We all get caught up with life. I mean its what we are supposed to do: live. But lately I have been so caught up in the negative aspect to it that I have not even been able to see straight, let alone see the wonderful gifts that I have available to me. Thankfully a much needed walk with a good friend during one of the most beautiful sunsets I have seen helped me gain some perspective. As much as we want to accomplish everything (and I mean everything) its all for nothing if we do not take that moment to realize what we are doing and give ourselves some much needed credit. So please take a second and just be happy you are who you are, and just be.
Of course I say all this and will probably only get three hours of sleep tonight, but hey I have class in Paris tomorrow, and fly to Venice afterwards. There is no way I will complain.
Last night we finished a 4 week design project that was a collaboration with the students in the ENSAV school. Needless to say it is definitely one of those experiences that I will not be able to fully appreciate until I am working in the real world with people from different background and cultures. We definitely had some major hurdles to overcome, from complex design concepts (or sometimes lack there of) to something as simple as language and cultural differences. It was challenging. Very challenging, but what is worth doing if it comes easy?
This challenge has really made me reflect on how architecture is taught; there is a rigid idea of what architecture is here. This perplexed me especially from the land of avant-garde where boundaries blur all the time. I understand that this project was just a short snippet of the design development, but i feel that there is a strong backlash to ensure that young minds know that there is a concrete separation between what is architecture, what is art, what is engineering, and that as an architect it is bad form to incorporate the ladder subjects into your spaces.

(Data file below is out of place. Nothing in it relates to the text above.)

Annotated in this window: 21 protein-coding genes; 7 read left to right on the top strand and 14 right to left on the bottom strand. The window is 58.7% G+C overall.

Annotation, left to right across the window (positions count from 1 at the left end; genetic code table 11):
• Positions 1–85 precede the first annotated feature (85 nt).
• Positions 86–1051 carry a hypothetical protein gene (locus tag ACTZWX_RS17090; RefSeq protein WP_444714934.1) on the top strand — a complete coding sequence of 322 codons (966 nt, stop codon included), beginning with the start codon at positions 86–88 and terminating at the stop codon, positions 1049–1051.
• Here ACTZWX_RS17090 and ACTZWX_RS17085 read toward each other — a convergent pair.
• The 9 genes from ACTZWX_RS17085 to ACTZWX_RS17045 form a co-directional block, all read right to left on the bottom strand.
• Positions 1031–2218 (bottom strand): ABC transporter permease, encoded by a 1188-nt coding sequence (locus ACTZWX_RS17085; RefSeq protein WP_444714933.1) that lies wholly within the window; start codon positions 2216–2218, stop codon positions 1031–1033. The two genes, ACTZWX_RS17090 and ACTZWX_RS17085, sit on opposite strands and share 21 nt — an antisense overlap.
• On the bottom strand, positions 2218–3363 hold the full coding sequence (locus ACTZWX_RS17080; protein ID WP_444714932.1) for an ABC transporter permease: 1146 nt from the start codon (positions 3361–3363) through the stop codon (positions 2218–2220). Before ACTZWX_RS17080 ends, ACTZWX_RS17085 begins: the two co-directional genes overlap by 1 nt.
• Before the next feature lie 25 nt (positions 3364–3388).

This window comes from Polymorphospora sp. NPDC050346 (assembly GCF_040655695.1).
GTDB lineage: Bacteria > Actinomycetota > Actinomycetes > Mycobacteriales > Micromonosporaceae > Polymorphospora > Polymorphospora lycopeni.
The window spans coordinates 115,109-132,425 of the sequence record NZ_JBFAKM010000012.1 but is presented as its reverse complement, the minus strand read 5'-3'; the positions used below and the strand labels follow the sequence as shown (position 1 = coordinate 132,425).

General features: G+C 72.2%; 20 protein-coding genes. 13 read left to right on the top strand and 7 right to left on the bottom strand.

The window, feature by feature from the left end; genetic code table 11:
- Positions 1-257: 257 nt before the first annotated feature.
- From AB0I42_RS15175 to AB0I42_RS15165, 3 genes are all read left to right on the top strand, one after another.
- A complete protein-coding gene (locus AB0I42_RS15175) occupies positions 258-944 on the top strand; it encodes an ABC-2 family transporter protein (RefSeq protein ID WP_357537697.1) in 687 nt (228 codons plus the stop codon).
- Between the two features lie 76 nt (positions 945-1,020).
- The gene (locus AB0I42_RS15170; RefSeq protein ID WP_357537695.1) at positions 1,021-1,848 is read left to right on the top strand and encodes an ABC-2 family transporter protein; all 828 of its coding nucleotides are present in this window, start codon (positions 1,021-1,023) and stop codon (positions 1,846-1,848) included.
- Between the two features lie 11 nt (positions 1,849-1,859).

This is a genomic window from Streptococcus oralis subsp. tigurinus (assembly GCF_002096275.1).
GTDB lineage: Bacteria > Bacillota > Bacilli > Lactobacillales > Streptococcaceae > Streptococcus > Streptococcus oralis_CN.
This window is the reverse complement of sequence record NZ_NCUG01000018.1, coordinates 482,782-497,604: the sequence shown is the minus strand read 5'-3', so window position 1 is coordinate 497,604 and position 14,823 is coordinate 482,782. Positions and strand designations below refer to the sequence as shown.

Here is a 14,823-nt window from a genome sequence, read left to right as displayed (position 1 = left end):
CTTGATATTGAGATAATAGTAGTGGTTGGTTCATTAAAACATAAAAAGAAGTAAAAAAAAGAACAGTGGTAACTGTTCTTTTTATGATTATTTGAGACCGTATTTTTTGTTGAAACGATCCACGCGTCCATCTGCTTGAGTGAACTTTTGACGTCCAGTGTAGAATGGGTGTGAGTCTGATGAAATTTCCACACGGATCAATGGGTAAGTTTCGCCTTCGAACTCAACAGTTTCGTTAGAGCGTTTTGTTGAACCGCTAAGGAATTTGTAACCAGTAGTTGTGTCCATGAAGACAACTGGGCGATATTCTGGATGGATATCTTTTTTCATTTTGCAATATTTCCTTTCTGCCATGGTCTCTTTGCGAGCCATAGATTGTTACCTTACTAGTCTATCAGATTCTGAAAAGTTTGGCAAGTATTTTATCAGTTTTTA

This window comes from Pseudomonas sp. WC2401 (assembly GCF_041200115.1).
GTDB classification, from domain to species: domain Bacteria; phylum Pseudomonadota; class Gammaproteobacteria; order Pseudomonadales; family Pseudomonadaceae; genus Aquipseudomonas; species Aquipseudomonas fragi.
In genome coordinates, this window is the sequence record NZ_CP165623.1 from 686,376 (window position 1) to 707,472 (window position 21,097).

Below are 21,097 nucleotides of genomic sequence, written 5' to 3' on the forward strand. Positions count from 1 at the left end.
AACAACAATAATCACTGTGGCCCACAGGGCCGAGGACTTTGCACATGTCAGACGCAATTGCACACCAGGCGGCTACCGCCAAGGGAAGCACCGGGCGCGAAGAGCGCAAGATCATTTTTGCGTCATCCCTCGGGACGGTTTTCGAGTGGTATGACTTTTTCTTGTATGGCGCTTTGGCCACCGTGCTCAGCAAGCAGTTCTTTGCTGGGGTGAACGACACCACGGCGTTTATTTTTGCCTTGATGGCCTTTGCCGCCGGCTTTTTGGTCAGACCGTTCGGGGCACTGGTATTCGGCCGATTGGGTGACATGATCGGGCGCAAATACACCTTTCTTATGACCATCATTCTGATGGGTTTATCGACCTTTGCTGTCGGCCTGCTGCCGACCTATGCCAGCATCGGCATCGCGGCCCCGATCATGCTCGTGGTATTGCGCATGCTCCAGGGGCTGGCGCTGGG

Conversely, at the University of Illinois, from day 1 I was taught that architecture is near impossible to define, that it must be justified and rigorous but limitless. And most importantly, meaning must be ingrained in every design decision ever made. Personally I think this philosophy is freeing. Does architecture really have to be strictly a congregation of walls and joists to create space, or can it be more? American architects like Jeanne Gang (Reverse Effect) are delving into projects that greatly fall out of our jurisdiction as architects. Should this be a guide for a new future for architects? Or is it just architects finding work in other fields and claiming it as architecture?
This diagram best represents what I have been instilled with. Yes we should learn from precedents and from professors, but shouldn’t we also question what we believe to be possible? and if we can question our constitution of what is real and surreal, then why is it too much of a stretch to question our boundaries as architects?
What do you think? Were my professors too radical for depicting a term for architecture that encompasses more than the typical? Or should architects start to look at themselves as problem solvers and start to look outside of convention to take us to the next level of community impact?